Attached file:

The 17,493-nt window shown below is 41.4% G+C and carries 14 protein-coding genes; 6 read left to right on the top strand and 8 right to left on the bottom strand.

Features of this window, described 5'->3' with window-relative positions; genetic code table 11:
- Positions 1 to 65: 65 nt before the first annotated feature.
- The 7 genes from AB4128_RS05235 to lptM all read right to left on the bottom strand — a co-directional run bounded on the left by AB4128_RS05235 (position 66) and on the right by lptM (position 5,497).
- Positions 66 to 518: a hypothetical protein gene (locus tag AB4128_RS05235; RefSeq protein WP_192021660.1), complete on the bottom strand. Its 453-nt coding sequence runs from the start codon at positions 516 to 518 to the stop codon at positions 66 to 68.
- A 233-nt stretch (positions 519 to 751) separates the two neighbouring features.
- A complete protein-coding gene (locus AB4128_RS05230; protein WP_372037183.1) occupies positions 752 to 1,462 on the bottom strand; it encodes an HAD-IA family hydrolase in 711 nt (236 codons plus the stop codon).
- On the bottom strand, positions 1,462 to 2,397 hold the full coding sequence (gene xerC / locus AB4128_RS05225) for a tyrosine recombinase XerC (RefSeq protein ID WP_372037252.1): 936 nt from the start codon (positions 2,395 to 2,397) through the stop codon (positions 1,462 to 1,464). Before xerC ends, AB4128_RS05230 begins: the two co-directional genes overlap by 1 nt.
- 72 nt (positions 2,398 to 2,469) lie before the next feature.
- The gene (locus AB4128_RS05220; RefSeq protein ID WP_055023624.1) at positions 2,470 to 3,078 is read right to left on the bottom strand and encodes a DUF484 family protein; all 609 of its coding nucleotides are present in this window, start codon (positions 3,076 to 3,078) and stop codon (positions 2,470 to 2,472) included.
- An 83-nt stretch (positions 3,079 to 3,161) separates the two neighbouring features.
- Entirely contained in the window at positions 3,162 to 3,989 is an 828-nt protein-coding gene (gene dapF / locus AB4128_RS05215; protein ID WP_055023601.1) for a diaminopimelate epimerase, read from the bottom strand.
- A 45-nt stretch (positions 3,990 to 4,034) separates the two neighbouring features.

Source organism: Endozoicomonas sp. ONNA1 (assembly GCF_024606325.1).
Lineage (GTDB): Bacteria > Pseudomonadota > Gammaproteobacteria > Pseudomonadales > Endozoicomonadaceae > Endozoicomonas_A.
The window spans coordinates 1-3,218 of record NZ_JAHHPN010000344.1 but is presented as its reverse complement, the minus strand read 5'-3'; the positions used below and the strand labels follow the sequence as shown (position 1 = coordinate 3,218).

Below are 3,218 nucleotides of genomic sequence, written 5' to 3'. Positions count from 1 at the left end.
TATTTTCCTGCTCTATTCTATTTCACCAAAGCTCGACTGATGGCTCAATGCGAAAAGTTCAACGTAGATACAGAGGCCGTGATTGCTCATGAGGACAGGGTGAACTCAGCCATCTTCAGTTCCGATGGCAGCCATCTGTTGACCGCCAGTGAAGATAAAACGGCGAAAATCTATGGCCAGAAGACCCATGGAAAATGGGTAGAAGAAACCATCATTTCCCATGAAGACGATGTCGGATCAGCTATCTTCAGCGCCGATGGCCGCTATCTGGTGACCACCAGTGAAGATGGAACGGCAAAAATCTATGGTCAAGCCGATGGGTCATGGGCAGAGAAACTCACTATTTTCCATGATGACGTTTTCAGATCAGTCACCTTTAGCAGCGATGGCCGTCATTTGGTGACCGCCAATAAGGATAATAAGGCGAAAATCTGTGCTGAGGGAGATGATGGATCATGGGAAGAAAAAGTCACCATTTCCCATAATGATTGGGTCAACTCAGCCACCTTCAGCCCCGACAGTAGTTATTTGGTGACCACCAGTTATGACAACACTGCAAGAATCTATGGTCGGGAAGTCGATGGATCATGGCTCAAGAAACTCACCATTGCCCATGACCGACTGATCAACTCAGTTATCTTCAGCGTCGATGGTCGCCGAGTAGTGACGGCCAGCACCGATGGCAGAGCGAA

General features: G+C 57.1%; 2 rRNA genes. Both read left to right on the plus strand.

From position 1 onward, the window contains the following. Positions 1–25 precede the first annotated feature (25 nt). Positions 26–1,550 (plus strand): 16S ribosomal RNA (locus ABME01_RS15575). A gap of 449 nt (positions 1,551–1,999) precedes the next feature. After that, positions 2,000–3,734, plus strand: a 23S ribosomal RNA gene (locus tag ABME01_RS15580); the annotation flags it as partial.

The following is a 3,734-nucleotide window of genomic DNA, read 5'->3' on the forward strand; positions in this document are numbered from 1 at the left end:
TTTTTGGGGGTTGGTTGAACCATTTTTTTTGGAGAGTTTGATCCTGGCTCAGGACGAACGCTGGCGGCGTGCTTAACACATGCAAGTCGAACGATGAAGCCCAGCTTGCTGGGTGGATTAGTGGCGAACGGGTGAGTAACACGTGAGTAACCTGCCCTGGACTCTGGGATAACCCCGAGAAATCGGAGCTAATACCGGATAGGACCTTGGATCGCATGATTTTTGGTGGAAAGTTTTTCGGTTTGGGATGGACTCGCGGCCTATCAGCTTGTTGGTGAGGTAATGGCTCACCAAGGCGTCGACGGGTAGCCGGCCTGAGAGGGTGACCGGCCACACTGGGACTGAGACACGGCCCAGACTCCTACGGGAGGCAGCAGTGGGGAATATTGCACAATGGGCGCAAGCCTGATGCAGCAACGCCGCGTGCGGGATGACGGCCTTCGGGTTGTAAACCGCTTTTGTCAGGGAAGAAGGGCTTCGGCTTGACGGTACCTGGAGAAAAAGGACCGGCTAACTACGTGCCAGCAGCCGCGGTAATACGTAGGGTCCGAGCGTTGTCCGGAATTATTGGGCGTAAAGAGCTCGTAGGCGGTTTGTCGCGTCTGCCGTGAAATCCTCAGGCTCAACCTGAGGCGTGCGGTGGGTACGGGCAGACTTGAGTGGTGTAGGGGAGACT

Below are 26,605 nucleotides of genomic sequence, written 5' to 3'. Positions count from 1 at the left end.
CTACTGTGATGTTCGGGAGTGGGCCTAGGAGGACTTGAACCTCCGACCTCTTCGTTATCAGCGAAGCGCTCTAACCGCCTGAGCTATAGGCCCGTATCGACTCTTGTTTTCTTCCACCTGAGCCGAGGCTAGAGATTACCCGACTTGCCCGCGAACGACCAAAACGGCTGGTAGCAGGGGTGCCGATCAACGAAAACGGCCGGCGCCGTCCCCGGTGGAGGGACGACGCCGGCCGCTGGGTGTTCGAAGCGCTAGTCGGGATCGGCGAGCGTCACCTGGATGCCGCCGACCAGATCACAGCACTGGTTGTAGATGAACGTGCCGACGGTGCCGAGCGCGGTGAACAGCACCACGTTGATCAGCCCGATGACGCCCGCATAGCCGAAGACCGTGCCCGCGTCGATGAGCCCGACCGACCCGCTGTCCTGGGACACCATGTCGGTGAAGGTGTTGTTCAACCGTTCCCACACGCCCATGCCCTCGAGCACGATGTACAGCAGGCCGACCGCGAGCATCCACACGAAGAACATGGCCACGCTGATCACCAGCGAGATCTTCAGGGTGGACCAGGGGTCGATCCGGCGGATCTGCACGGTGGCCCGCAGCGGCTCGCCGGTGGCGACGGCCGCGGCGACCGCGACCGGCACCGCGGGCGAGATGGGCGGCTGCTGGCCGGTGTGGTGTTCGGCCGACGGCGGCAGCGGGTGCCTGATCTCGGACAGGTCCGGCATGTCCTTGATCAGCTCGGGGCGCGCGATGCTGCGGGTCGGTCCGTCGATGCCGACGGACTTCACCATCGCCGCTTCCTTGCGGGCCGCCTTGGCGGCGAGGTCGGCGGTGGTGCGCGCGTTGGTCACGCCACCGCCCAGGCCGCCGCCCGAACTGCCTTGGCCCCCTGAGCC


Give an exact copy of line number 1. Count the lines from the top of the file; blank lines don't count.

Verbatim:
The 17,493-nt window shown below is 41.4% G+C and carries 14 protein-coding genes; 6 read left to right on the top strand and 8 right to left on the bottom strand.